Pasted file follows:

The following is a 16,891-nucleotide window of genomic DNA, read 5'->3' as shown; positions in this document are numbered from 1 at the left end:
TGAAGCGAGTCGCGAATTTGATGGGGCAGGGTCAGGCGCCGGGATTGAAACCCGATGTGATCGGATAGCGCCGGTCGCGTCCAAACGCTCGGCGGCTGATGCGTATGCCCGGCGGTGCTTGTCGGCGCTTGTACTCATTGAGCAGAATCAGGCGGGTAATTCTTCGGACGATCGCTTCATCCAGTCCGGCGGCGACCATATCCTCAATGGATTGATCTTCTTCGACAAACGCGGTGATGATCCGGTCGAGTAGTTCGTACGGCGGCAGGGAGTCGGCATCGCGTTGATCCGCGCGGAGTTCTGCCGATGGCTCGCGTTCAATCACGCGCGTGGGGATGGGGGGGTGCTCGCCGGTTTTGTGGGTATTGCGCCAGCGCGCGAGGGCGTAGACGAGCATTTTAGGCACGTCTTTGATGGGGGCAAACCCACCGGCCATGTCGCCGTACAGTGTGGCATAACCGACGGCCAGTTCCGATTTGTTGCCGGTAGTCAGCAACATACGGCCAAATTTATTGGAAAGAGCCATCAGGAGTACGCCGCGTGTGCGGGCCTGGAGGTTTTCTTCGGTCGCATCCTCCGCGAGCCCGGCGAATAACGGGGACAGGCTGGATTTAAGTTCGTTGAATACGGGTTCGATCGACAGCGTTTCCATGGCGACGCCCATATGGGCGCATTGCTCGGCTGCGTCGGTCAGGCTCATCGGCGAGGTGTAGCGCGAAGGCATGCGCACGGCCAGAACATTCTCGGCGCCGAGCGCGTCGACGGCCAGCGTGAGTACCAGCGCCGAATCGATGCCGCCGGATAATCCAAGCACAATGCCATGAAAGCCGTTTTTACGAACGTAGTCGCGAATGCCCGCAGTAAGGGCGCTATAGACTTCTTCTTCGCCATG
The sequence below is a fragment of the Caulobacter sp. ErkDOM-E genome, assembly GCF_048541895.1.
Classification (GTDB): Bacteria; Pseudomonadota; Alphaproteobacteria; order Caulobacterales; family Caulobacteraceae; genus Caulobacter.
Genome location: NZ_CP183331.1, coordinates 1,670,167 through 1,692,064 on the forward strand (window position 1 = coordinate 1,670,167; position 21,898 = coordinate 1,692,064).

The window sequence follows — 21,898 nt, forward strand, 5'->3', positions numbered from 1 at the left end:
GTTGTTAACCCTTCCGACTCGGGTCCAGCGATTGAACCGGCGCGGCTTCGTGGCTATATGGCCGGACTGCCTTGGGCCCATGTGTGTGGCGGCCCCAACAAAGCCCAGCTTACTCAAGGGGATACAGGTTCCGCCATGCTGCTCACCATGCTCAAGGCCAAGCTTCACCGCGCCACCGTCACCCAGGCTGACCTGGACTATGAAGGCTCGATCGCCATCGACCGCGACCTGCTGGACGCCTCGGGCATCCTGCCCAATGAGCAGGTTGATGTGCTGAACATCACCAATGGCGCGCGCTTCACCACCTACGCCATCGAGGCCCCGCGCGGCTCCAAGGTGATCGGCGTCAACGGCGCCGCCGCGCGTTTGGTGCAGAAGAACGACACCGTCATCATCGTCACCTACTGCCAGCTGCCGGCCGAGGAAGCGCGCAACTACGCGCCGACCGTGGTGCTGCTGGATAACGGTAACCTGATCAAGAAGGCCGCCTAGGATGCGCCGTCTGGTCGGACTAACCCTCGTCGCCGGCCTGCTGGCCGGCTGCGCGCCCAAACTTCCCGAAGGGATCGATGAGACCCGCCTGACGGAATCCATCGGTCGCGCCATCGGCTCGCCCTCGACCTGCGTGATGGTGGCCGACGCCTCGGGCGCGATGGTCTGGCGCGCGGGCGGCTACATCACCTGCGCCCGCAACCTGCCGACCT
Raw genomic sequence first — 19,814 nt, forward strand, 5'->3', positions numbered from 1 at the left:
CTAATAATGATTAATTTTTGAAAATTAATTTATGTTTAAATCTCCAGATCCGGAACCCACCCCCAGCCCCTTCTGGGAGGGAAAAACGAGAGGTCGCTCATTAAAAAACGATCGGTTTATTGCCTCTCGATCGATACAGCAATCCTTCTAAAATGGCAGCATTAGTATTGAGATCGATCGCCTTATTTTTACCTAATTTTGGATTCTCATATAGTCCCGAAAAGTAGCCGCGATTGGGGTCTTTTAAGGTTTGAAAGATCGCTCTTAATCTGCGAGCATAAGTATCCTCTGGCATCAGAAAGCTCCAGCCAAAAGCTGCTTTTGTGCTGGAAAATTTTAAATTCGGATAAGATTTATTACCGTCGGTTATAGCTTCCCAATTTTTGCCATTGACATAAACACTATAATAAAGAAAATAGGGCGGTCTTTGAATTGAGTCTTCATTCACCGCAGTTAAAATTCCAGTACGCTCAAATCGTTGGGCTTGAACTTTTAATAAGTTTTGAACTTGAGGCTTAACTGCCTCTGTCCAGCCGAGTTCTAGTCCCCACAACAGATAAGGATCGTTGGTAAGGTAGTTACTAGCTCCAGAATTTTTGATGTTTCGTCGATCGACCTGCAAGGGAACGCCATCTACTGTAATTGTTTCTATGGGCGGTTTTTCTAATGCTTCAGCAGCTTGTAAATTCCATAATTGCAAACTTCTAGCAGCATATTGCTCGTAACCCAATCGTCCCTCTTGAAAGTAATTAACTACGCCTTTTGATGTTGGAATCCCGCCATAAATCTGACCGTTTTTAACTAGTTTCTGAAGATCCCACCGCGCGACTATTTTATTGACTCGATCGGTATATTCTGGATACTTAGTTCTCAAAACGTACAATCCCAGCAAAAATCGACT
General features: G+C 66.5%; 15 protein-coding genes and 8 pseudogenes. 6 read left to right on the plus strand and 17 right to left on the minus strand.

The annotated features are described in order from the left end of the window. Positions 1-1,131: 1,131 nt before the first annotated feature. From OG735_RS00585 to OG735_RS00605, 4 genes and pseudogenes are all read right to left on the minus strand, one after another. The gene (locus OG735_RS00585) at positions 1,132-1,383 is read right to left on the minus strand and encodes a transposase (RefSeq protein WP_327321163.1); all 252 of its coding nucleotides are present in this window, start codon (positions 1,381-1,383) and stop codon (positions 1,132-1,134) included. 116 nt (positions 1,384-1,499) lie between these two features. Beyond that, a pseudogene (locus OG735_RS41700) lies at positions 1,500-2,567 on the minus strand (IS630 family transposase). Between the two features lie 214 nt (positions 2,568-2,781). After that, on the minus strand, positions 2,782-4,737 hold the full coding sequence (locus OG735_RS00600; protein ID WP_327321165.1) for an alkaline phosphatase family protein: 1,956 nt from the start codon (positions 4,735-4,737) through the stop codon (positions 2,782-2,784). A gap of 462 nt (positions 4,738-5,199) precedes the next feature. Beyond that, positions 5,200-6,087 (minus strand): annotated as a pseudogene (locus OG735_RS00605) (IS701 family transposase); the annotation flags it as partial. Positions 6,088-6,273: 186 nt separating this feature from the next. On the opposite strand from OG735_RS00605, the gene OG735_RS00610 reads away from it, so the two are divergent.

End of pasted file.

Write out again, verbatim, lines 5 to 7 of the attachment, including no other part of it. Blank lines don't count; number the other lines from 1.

Genome location: NZ_CP183331.1, coordinates 1,670,167 through 1,692,064 on the forward strand (window position 1 = coordinate 1,670,167; position 21,898 = coordinate 1,692,064).

The window sequence follows — 21,898 nt, forward strand, 5'->3', positions numbered from 1 at the left end:
GTTGTTAACCCTTCCGACTCGGGTCCAGCGATTGAACCGGCGCGGCTTCGTGGCTATATGGCCGGACTGCCTTGGGCCCATGTGTGTGGCGGCCCCAACAAAGCCCAGCTTACTCAAGGGGATACAGGTTCCGCCATGCTGCTCACCATGCTCAAGGCCAAGCTTCACCGCGCCACCGTCACCCAGGCTGACCTGGACTATGAAGGCTCGATCGCCATCGACCGCGACCTGCTGGACGCCTCGGGCATCCTGCCCAATGAGCAGGTTGATGTGCTGAACATCACCAATGGCGCGCGCTTCACCACCTACGCCATCGAGGCCCCGCGCGGCTCCAAGGTGATCGGCGTCAACGGCGCCGCCGCGCGTTTGGTGCAGAAGAACGACACCGTCATCATCGTCACCTACTGCCAGCTGCCGGCCGAGGAAGCGCGCAACTACGCGCCGACCGTGGTGCTGCTGGATAACGGTAACCTGATCAAGAAGGCCGCCTAGGATGCGCCGTCTGGTCGGACTAACCCTCGTCGCCGGCCTGCTGGCCGGCTGCGCGCCCAAACTTCCCGAAGGGATCGATGAGACCCGCCTGACGGAATCCATCGGTCGCGCCATCGGCTCGCCCTCGACCTGCGTGATGGTGGCCGACGCCTCGGGCGCGATGGTCTGGCGCGCGGGCGGCTACATCACCTGCGCCCGCAACCTGCCGACCT